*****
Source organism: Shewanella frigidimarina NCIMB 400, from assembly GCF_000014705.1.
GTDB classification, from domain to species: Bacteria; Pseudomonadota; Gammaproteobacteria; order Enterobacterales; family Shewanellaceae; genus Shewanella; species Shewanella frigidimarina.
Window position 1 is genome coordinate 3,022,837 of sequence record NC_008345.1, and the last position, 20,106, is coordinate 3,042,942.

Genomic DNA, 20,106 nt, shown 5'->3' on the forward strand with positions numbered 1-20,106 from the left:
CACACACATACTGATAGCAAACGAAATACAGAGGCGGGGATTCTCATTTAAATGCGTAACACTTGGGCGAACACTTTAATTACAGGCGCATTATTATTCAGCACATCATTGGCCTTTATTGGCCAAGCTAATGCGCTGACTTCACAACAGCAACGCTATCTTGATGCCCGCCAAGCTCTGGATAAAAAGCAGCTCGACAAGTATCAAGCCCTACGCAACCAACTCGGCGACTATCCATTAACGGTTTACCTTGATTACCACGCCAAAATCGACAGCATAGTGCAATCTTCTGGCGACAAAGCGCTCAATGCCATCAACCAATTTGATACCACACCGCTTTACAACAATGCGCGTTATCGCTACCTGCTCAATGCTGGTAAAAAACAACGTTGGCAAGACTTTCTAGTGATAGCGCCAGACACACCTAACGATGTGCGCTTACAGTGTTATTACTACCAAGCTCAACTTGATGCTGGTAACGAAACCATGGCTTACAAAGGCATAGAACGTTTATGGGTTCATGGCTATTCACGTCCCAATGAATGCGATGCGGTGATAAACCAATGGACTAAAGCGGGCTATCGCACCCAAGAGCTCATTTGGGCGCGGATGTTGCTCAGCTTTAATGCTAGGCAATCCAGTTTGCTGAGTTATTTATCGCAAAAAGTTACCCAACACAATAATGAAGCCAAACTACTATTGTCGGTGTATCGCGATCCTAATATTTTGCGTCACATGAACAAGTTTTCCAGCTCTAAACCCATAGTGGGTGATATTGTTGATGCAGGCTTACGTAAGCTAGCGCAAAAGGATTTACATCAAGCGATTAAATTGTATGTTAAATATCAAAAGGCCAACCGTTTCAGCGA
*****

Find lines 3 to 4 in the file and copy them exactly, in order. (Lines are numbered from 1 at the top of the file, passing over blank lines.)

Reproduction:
Window position 1 is genome coordinate 3,022,837 of sequence record NC_008345.1, and the last position, 20,106, is coordinate 3,042,942.

Genomic DNA, 20,106 nt, shown 5'->3' on the forward strand with positions numbered 1-20,106 from the left: